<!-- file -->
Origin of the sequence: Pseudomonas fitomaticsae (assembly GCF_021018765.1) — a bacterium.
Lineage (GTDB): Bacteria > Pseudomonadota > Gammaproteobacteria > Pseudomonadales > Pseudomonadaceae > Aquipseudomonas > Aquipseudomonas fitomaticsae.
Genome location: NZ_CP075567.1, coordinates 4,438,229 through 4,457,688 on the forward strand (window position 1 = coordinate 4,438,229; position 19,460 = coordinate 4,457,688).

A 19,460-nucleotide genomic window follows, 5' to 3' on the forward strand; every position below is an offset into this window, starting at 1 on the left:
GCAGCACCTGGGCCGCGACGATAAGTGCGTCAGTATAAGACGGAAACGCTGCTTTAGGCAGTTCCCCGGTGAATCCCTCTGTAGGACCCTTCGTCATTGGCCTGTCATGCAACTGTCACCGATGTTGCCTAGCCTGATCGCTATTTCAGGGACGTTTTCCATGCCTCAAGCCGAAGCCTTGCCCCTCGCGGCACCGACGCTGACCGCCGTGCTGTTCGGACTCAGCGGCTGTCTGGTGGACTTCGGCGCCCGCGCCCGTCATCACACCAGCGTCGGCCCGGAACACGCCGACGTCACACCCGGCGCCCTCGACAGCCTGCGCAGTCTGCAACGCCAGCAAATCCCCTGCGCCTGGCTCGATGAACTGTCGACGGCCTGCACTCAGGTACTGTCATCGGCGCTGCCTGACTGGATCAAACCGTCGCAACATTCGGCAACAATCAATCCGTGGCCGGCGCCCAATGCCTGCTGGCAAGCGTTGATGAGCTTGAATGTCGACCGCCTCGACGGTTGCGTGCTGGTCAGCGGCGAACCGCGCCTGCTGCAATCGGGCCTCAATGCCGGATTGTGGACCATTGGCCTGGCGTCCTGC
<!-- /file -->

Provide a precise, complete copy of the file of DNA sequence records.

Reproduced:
Origin of the sequence: Pseudomonas fitomaticsae (assembly GCF_021018765.1) — a bacterium.
Lineage (GTDB): Bacteria > Pseudomonadota > Gammaproteobacteria > Pseudomonadales > Pseudomonadaceae > Aquipseudomonas > Aquipseudomonas fitomaticsae.
Genome location: NZ_CP075567.1, coordinates 4,438,229 through 4,457,688 on the forward strand (window position 1 = coordinate 4,438,229; position 19,460 = coordinate 4,457,688).

A 19,460-nucleotide genomic window follows, 5' to 3' on the forward strand; every position below is an offset into this window, starting at 1 on the left:
GCAGCACCTGGGCCGCGACGATAAGTGCGTCAGTATAAGACGGAAACGCTGCTTTAGGCAGTTCCCCGGTGAATCCCTCTGTAGGACCCTTCGTCATTGGCCTGTCATGCAACTGTCACCGATGTTGCCTAGCCTGATCGCTATTTCAGGGACGTTTTCCATGCCTCAAGCCGAAGCCTTGCCCCTCGCGGCACCGACGCTGACCGCCGTGCTGTTCGGACTCAGCGGCTGTCTGGTGGACTTCGGCGCCCGCGCCCGTCATCACACCAGCGTCGGCCCGGAACACGCCGACGTCACACCCGGCGCCCTCGACAGCCTGCGCAGTCTGCAACGCCAGCAAATCCCCTGCGCCTGGCTCGATGAACTGTCGACGGCCTGCACTCAGGTACTGTCATCGGCGCTGCCTGACTGGATCAAACCGTCGCAACATTCGGCAACAATCAATCCGTGGCCGGCGCCCAATGCCTGCTGGCAAGCGTTGATGAGCTTGAATGTCGACCGCCTCGACGGTTGCGTGCTGGTCAGCGGCGAACCGCGCCTGCTGCAATCGGGCCTCAATGCCGGATTGTGGACCATTGGCCTGGCGTCCTGC